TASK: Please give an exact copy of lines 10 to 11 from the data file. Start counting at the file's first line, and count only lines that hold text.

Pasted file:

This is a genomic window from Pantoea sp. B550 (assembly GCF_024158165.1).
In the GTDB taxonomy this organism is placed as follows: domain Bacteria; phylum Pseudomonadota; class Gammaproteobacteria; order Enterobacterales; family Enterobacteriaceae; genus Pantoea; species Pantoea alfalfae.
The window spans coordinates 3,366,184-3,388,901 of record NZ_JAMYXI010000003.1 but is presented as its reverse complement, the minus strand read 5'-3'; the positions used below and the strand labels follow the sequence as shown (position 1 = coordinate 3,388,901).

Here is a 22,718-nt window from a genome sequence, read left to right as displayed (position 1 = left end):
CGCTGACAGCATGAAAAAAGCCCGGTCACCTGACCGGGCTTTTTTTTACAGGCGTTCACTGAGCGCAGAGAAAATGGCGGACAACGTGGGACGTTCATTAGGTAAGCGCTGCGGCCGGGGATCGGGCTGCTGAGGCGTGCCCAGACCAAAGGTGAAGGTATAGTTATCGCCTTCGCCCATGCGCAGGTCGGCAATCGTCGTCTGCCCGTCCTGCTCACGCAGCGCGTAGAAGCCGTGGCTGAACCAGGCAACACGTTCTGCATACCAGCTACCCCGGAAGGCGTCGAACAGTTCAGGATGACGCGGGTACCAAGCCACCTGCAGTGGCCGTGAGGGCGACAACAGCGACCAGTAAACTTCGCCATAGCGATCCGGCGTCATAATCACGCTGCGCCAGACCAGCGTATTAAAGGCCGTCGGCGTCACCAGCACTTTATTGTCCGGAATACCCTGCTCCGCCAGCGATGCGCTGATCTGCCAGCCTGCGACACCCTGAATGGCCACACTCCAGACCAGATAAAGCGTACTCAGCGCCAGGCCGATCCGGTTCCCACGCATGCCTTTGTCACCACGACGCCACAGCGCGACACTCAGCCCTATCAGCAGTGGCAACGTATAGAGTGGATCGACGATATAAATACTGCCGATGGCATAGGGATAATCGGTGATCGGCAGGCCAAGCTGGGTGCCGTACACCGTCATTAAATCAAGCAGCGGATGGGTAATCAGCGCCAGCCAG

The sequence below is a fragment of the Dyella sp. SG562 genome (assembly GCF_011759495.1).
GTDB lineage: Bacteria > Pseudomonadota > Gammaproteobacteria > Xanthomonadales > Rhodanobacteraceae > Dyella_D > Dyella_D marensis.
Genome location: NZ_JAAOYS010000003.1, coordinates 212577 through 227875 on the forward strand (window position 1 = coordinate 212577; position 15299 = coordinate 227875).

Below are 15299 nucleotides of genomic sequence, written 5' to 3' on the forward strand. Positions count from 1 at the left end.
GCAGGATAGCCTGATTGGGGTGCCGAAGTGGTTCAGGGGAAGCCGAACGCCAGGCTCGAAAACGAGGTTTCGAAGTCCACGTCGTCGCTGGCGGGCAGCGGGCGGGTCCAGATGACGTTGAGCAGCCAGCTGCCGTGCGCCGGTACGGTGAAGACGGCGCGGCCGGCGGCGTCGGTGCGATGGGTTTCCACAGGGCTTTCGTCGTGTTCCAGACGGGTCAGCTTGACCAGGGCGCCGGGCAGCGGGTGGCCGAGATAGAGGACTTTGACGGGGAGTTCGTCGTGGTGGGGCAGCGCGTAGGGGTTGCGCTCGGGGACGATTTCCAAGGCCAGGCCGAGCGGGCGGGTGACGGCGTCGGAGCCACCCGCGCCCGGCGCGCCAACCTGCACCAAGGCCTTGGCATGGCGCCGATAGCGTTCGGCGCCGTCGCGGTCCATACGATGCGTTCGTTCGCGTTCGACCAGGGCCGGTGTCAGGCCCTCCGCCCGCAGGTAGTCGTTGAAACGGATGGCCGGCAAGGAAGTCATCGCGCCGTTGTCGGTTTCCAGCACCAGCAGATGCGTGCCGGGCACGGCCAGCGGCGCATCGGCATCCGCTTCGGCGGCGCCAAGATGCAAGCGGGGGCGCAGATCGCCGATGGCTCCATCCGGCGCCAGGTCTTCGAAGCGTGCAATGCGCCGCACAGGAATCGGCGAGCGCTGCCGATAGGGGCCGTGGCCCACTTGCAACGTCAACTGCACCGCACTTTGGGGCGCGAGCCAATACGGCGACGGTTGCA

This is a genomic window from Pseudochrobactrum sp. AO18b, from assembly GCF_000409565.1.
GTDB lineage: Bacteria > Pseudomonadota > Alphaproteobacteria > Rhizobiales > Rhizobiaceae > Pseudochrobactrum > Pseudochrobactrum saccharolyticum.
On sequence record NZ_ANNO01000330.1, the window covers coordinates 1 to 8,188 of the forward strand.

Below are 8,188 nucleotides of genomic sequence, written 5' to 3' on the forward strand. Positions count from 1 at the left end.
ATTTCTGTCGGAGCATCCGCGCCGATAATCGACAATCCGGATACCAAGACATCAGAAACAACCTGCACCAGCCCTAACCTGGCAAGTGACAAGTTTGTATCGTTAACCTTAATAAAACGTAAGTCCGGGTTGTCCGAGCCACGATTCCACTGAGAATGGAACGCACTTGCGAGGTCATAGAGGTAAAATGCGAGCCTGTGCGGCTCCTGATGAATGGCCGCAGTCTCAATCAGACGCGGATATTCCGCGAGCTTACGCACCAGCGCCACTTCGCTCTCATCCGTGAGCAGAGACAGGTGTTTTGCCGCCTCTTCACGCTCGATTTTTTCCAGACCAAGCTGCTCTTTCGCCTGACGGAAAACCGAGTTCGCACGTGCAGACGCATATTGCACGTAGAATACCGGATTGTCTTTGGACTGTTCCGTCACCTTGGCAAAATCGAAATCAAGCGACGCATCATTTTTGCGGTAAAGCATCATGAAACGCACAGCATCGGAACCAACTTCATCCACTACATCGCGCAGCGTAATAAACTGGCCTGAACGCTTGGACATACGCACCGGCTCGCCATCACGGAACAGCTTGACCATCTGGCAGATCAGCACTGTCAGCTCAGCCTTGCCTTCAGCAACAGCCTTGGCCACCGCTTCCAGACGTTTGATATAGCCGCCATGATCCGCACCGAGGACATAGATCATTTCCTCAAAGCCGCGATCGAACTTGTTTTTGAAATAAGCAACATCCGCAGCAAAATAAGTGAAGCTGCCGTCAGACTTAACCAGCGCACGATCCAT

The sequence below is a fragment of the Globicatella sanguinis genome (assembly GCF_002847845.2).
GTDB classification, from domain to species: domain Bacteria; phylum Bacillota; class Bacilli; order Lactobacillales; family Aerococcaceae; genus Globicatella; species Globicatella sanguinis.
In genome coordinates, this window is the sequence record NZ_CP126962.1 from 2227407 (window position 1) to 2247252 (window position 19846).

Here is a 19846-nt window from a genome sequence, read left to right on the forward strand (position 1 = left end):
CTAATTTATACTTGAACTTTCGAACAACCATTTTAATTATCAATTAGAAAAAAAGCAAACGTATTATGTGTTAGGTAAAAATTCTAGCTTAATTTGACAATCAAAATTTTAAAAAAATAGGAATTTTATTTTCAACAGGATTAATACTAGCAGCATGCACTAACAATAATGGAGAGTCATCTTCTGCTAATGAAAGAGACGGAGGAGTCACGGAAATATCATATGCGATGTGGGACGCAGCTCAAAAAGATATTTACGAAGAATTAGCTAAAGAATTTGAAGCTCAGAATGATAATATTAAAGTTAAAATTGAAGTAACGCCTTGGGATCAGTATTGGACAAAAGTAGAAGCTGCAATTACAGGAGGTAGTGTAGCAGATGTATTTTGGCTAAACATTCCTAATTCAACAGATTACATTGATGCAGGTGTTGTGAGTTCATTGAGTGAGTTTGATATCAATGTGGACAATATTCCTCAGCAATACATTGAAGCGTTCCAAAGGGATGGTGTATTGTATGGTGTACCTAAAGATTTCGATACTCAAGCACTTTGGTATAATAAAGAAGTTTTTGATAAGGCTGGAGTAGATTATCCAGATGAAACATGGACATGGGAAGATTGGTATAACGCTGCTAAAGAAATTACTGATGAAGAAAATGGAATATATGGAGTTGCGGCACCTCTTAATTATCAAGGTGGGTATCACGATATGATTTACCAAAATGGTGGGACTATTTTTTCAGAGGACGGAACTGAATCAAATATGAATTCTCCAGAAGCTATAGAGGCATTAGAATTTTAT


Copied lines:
GCAGGATAGCCTGATTGGGGTGCCGAAGTGGTTCAGGGGAAGCCGAACGCCAGGCTCGAAAACGAGGTTTCGAAGTCCACGTCGTCGCTGGCGGGCAGCGGGCGGGTCCAGATGACGTTGAGCAGCCAGCTGCCGTGCGCCGGTACGGTGAAGACGGCGCGGCCGGCGGCGTCGGTGCGATGGGTTTCCACAGGGCTTTCGTCGTGTTCCAGACGGGTCAGCTTGACCAGGGCGCCGGGCAGCGGGTGGCCGAGATAGAGGACTTTGACGGGGAGTTCGTCGTGGTGGGGCAGCGCGTAGGGGTTGCGCTCGGGGACGATTTCCAAGGCCAGGCCGAGCGGGCGGGTGACGGCGTCGGAGCCACCCGCGCCCGGCGCGCCAACCTGCACCAAGGCCTTGGCATGGCGCCGATAGCGTTCGGCGCCGTCGCGGTCCATACGATGCGTTCGTTCGCGTTCGACCAGGGCCGGTGTCAGGCCCTCCGCCCGCAGGTAGTCGTTGAAACGGATGGCCGGCAAGGAAGTCATCGCGCCGTTGTCGGTTTCCAGCACCAGCAGATGCGTGCCGGGCACGGCCAGCGGCGCATCGGCATCCGCTTCGGCGGCGCCAAGATGCAAGCGGGGGCGCAGATCGCCGATGGCTCCATCCGGCGCCAGGTCTTCGAAGCGTGCAATGCGCCGCACAGGAATCGGCGAGCGCTGCCGATAGGGGCCGTGGCCCACTTGCAACGTCAACTGCACCGCACTTTGGGGCGCGAGCCAATACGGCGACGGTTGCA

This is a genomic window from Pseudochrobactrum sp. AO18b, from assembly GCF_000409565.1.